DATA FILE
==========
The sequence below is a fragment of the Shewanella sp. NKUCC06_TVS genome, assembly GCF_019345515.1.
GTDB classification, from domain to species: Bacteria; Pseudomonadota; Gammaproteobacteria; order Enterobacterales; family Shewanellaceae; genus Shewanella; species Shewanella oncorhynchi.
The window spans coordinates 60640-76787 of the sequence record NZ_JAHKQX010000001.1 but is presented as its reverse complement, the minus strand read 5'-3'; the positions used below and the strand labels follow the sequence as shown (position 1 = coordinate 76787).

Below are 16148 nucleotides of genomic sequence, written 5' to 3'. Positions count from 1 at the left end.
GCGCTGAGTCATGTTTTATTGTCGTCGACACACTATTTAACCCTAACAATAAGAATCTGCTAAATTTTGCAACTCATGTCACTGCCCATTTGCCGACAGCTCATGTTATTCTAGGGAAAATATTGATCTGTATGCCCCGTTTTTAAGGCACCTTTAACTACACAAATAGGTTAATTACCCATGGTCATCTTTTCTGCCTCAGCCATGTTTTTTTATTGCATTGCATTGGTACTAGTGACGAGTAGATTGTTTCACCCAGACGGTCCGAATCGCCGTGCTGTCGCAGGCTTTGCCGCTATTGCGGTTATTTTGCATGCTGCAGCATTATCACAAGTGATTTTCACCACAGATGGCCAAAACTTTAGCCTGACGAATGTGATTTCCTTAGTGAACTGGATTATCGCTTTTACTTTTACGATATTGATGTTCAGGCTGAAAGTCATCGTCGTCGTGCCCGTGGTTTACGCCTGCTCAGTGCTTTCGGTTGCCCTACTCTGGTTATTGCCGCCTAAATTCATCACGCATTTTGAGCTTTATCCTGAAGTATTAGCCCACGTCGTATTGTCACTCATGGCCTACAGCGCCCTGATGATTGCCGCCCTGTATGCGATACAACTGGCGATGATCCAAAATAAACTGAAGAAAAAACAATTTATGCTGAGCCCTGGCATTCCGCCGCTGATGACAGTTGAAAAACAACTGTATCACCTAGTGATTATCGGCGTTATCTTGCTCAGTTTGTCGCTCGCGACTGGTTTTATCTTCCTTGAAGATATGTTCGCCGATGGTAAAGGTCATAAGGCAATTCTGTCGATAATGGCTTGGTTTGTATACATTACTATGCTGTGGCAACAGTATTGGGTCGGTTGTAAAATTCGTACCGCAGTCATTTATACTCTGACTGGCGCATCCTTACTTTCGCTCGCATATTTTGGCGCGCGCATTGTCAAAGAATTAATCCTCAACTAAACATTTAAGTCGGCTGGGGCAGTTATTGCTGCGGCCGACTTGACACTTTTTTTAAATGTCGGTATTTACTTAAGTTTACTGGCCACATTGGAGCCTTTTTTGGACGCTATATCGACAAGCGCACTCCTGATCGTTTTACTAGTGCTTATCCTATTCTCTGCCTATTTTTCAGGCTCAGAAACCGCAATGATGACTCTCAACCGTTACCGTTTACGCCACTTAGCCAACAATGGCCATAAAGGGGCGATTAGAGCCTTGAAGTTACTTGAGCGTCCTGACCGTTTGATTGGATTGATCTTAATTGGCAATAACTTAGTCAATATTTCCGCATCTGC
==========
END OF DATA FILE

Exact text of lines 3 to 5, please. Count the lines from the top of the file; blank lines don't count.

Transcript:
The window spans coordinates 60640-76787 of the sequence record NZ_JAHKQX010000001.1 but is presented as its reverse complement, the minus strand read 5'-3'; the positions used below and the strand labels follow the sequence as shown (position 1 = coordinate 76787).

Below are 16148 nucleotides of genomic sequence, written 5' to 3'. Positions count from 1 at the left end.
GCGCTGAGTCATGTTTTATTGTCGTCGACACACTATTTAACCCTAACAATAAGAATCTGCTAAATTTTGCAACTCATGTCACTGCCCATTTGCCGACAGCTCATGTTATTCTAGGGAAAATATTGATCTGTATGCCCCGTTTTTAAGGCACCTTTAACTACACAAATAGGTTAATTACCCATGGTCATCTTTTCTGCCTCAGCCATGTTTTTTTATTGCATTGCATTGGTACTAGTGACGAGTAGATTGTTTCACCCAGACGGTCCGAATCGCCGTGCTGTCGCAGGCTTTGCCGCTATTGCGGTTATTTTGCATGCTGCAGCATTATCACAAGTGATTTTCACCACAGATGGCCAAAACTTTAGCCTGACGAATGTGATTTCCTTAGTGAACTGGATTATCGCTTTTACTTTTACGATATTGATGTTCAGGCTGAAAGTCATCGTCGTCGTGCCCGTGGTTTACGCCTGCTCAGTGCTTTCGGTTGCCCTACTCTGGTTATTGCCGCCTAAATTCATCACGCATTTTGAGCTTTATCCTGAAGTATTAGCCCACGTCGTATTGTCACTCATGGCCTACAGCGCCCTGATGATTGCCGCCCTGTATGCGATACAACTGGCGATGATCCAAAATAAACTGAAGAAAAAACAATTTATGCTGAGCCCTGGCATTCCGCCGCTGATGACAGTTGAAAAACAACTGTATCACCTAGTGATTATCGGCGTTATCTTGCTCAGTTTGTCGCTCGCGACTGGTTTTATCTTCCTTGAAGATATGTTCGCCGATGGTAAAGGTCATAAGGCAATTCTGTCGATAATGGCTTGGTTTGTATACATTACTATGCTGTGGCAACAGTATTGGGTCGGTTGTAAAATTCGTACCGCAGTCATTTATACTCTGACTGGCGCATCCTTACTTTCGCTCGCATATTTTGGCGCGCGCATTGTCAAAGAATTAATCCTCAACTAAACATTTAAGTCGGCTGGGGCAGTTATTGCTGCGGCCGACTTGACACTTTTTTTAAATGTCGGTATTTACTTAAGTTTACTGGCCACATTGGAGCCTTTTTTGGACGCTATATCGACAAGCGCACTCCTGATCGTTTTACTAGTGCTTATCCTATTCTCTGCCTATTTTTCAGGCTCAGAAACCGCAATGATGACTCTCAACCGTTACCGTTTACGCCACTTAGCCAACAATGGCCATAAAGGGGCGATTAGAGCCTTGAAGTTACTTGAGCGTCCTGACCGTTTGATTGGATTGATCTTAATTGGCAATAACTTAGTCAATATTTCCGCATCTGC